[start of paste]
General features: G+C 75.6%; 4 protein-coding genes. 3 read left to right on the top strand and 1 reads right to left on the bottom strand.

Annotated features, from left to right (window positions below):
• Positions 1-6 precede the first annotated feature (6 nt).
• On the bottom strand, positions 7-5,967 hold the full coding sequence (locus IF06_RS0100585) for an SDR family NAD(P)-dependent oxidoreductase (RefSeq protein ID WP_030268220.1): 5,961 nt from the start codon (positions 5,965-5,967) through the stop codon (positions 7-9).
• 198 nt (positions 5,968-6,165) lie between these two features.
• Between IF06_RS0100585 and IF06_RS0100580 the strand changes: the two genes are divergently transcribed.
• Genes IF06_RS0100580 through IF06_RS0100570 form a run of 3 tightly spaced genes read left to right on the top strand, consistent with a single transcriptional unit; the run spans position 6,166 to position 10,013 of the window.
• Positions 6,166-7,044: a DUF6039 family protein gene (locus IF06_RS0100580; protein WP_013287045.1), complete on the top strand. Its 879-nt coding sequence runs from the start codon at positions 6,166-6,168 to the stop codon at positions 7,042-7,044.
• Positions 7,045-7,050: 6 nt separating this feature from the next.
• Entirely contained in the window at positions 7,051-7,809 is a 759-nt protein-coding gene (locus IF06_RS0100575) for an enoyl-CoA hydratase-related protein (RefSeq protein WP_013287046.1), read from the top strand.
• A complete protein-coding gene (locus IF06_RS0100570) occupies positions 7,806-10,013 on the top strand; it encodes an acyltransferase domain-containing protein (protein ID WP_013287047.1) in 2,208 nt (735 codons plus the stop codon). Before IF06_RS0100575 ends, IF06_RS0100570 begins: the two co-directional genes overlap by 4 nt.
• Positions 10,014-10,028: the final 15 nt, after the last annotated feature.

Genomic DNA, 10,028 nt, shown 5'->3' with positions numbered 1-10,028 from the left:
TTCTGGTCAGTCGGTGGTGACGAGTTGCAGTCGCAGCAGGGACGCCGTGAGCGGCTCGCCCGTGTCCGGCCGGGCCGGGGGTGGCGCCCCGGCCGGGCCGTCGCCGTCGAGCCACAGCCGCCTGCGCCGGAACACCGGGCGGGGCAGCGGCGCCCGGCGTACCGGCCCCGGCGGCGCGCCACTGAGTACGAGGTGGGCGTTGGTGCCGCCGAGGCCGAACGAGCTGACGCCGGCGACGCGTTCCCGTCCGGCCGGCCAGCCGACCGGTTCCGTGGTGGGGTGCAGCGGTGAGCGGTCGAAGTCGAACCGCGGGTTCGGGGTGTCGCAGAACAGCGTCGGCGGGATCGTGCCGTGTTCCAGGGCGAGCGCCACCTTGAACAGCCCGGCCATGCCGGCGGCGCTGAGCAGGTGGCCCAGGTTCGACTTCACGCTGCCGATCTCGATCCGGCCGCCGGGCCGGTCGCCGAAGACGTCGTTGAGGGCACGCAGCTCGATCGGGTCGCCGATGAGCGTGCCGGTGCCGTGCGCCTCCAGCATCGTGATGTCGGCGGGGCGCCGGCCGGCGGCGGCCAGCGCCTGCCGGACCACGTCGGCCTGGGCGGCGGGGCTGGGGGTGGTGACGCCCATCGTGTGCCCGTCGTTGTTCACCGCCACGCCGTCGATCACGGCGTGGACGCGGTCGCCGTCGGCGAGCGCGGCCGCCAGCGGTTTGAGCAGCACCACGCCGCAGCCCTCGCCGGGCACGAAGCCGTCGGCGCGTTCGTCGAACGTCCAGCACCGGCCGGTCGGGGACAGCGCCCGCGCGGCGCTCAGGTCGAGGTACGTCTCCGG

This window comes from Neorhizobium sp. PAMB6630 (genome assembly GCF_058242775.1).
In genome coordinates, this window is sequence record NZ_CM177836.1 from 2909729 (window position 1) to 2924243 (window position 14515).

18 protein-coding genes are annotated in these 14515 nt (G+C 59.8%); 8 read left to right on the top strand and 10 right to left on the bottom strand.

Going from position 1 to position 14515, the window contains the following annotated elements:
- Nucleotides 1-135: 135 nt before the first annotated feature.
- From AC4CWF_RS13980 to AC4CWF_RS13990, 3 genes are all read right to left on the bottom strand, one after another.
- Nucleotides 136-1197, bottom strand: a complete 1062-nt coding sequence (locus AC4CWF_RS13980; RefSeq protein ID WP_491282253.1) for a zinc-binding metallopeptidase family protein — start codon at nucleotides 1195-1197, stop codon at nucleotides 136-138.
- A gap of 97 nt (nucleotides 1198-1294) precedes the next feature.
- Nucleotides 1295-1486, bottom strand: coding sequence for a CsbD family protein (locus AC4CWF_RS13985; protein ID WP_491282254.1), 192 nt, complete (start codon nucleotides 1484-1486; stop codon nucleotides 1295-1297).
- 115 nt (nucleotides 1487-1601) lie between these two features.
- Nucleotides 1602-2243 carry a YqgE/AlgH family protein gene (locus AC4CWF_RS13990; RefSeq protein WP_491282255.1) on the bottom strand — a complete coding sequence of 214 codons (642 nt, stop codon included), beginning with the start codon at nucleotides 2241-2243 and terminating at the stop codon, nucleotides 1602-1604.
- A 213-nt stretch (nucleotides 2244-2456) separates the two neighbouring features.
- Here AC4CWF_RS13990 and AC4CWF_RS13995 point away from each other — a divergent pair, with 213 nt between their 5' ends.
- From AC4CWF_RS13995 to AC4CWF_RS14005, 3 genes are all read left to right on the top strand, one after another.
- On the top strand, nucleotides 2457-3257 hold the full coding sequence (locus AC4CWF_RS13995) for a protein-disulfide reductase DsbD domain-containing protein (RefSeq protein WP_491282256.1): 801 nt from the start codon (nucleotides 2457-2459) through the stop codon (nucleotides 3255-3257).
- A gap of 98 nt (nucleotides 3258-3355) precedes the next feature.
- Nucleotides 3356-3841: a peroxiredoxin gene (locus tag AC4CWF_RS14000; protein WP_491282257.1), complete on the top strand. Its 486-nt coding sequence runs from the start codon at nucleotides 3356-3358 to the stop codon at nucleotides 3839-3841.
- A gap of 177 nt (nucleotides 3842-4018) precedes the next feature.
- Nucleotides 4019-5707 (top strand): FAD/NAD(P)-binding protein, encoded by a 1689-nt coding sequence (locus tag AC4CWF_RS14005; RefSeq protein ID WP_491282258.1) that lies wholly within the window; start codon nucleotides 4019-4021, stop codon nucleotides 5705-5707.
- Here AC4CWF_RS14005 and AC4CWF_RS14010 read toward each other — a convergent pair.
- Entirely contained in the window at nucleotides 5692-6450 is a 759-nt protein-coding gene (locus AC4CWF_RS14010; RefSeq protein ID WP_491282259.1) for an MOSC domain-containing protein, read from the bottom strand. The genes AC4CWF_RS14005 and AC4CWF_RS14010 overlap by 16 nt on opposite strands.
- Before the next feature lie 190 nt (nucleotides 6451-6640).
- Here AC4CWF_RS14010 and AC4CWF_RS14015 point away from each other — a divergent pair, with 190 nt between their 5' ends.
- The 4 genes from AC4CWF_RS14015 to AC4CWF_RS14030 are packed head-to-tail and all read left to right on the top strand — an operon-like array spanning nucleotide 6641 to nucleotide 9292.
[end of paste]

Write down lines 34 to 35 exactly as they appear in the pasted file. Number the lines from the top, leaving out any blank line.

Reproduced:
- Here AC4CWF_RS14005 and AC4CWF_RS14010 read toward each other — a convergent pair.
- Entirely contained in the window at nucleotides 5692-6450 is a 759-nt protein-coding gene (locus AC4CWF_RS14010; RefSeq protein ID WP_491282259.1) for an MOSC domain-containing protein, read from the bottom strand. The genes AC4CWF_RS14005 and AC4CWF_RS14010 overlap by 16 nt on opposite strands.